Thomas Jefferson was a passionate plantsman—an epicure. For decades, the 1,000-foot-long, 80-foot-wide terraced vegetable garden at Monticello was unattended and covered by layers of dirt. It was known only through writings until archaeologists began its excavation in the late 1970s. Peter Hatch, whose official title until he retired in June was director of gardens and grounds at Monticello, transformed it into a thriving approximation of Jefferson’s own experimental garden on his plantation estate in Charlottesville, Virginia.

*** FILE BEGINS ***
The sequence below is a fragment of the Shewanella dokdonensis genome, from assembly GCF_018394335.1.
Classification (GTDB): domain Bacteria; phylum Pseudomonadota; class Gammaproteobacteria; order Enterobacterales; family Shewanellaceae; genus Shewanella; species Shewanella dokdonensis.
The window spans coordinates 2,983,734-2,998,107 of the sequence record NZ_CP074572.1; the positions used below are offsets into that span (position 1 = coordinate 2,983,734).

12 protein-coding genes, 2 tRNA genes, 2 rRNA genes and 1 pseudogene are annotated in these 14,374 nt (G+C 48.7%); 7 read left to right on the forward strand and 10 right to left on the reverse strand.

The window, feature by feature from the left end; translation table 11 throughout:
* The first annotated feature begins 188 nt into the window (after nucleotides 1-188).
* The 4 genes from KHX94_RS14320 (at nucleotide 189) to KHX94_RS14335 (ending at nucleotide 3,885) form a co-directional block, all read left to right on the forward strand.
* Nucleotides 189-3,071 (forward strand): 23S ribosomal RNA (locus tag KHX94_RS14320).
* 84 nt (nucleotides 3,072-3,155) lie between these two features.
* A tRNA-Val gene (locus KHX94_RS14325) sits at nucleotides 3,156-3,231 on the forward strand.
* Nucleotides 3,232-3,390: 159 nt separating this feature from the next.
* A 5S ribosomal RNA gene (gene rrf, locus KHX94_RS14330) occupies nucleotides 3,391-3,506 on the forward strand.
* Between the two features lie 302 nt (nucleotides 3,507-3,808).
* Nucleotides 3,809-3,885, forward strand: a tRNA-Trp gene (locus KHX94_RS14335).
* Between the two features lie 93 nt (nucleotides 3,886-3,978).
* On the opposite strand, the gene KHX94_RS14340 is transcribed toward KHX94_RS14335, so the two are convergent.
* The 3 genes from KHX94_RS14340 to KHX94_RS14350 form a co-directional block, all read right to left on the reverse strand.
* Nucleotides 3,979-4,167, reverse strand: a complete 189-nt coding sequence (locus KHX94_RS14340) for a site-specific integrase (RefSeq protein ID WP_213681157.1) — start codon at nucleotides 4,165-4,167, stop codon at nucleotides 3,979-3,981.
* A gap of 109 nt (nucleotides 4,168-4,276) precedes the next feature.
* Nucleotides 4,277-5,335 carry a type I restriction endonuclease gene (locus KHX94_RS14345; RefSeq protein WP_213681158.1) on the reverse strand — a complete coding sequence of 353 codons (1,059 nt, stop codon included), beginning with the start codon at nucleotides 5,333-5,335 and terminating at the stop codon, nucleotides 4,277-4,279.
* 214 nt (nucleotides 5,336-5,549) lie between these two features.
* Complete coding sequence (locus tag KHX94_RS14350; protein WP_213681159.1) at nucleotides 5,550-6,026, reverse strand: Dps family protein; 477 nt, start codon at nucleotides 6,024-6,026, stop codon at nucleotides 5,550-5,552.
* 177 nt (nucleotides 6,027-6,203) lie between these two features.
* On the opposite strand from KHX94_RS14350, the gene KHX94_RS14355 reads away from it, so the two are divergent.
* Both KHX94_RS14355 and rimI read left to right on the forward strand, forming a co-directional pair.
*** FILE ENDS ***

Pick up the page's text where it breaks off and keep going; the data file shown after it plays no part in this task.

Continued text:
LEFT: Monticello’s garden now features tansy, ‘Green Globe’ artichoke, scarlet runner beans (on the poles), tree onions, and tomatoes (on the trellis).